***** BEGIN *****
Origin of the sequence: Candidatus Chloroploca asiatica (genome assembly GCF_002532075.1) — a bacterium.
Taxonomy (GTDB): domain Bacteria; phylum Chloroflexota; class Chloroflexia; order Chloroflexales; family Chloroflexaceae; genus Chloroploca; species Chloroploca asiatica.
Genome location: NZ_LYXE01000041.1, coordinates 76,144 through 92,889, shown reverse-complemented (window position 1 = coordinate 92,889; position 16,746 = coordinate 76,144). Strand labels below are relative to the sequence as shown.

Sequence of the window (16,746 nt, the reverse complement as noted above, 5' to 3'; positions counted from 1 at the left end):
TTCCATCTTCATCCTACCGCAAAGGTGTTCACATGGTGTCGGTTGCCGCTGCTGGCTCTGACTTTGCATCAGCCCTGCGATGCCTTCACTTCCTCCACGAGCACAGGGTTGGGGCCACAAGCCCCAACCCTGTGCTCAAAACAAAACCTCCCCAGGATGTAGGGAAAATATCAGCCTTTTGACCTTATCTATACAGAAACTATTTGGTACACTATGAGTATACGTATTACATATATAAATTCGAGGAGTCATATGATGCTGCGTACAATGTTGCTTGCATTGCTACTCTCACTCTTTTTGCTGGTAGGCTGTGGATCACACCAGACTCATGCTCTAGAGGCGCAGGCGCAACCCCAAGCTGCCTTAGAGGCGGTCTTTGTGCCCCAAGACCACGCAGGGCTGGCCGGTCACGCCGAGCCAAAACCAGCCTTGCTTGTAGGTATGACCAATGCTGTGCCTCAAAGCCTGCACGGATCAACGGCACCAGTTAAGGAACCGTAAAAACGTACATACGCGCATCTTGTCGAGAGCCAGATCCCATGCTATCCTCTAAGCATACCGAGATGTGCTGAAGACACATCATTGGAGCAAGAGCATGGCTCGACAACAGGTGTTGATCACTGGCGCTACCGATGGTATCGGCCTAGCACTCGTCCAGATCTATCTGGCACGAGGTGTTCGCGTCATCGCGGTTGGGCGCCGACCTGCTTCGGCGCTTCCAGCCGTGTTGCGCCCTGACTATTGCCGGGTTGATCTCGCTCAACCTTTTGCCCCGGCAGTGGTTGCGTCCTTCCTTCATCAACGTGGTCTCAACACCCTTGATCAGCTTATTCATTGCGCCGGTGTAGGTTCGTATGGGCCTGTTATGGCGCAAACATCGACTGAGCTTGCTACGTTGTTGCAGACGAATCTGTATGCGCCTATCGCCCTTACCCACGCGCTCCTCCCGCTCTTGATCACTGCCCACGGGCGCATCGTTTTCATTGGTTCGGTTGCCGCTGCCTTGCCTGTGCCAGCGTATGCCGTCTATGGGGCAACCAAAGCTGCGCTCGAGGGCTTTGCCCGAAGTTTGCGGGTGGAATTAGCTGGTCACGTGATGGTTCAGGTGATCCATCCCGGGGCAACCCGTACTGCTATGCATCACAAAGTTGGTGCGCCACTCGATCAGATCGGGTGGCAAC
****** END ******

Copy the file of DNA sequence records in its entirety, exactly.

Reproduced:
Origin of the sequence: Candidatus Chloroploca asiatica (genome assembly GCF_002532075.1) — a bacterium.
Taxonomy (GTDB): domain Bacteria; phylum Chloroflexota; class Chloroflexia; order Chloroflexales; family Chloroflexaceae; genus Chloroploca; species Chloroploca asiatica.
Genome location: NZ_LYXE01000041.1, coordinates 76,144 through 92,889, shown reverse-complemented (window position 1 = coordinate 92,889; position 16,746 = coordinate 76,144). Strand labels below are relative to the sequence as shown.

Sequence of the window (16,746 nt, the reverse complement as noted above, 5' to 3'; positions counted from 1 at the left end):
TTCCATCTTCATCCTACCGCAAAGGTGTTCACATGGTGTCGGTTGCCGCTGCTGGCTCTGACTTTGCATCAGCCCTGCGATGCCTTCACTTCCTCCACGAGCACAGGGTTGGGGCCACAAGCCCCAACCCTGTGCTCAAAACAAAACCTCCCCAGGATGTAGGGAAAATATCAGCCTTTTGACCTTATCTATACAGAAACTATTTGGTACACTATGAGTATACGTATTACATATATAAATTCGAGGAGTCATATGATGCTGCGTACAATGTTGCTTGCATTGCTACTCTCACTCTTTTTGCTGGTAGGCTGTGGATCACACCAGACTCATGCTCTAGAGGCGCAGGCGCAACCCCAAGCTGCCTTAGAGGCGGTCTTTGTGCCCCAAGACCACGCAGGGCTGGCCGGTCACGCCGAGCCAAAACCAGCCTTGCTTGTAGGTATGACCAATGCTGTGCCTCAAAGCCTGCACGGATCAACGGCACCAGTTAAGGAACCGTAAAAACGTACATACGCGCATCTTGTCGAGAGCCAGATCCCATGCTATCCTCTAAGCATACCGAGATGTGCTGAAGACACATCATTGGAGCAAGAGCATGGCTCGACAACAGGTGTTGATCACTGGCGCTACCGATGGTATCGGCCTAGCACTCGTCCAGATCTATCTGGCACGAGGTGTTCGCGTCATCGCGGTTGGGCGCCGACCTGCTTCGGCGCTTCCAGCCGTGTTGCGCCCTGACTATTGCCGGGTTGATCTCGCTCAACCTTTTGCCCCGGCAGTGGTTGCGTCCTTCCTTCATCAACGTGGTCTCAACACCCTTGATCAGCTTATTCATTGCGCCGGTGTAGGTTCGTATGGGCCTGTTATGGCGCAAACATCGACTGAGCTTGCTACGTTGTTGCAGACGAATCTGTATGCGCCTATCGCCCTTACCCACGCGCTCCTCCCGCTCTTGATCACTGCCCACGGGCGCATCGTTTTCATTGGTTCGGTTGCCGCTGCCTTGCCTGTGCCAGCGTATGCCGTCTATGGGGCAACCAAAGCTGCGCTCGAGGGCTTTGCCCGAAGTTTGCGGGTGGAATTAGCTGGTCACGTGATGGTTCAGGTGATCCATCCCGGGGCAACCCGTACTGCTATGCATCACAAAGTTGGTGCGCCACTCGATCAGATCGGGTGGCAAC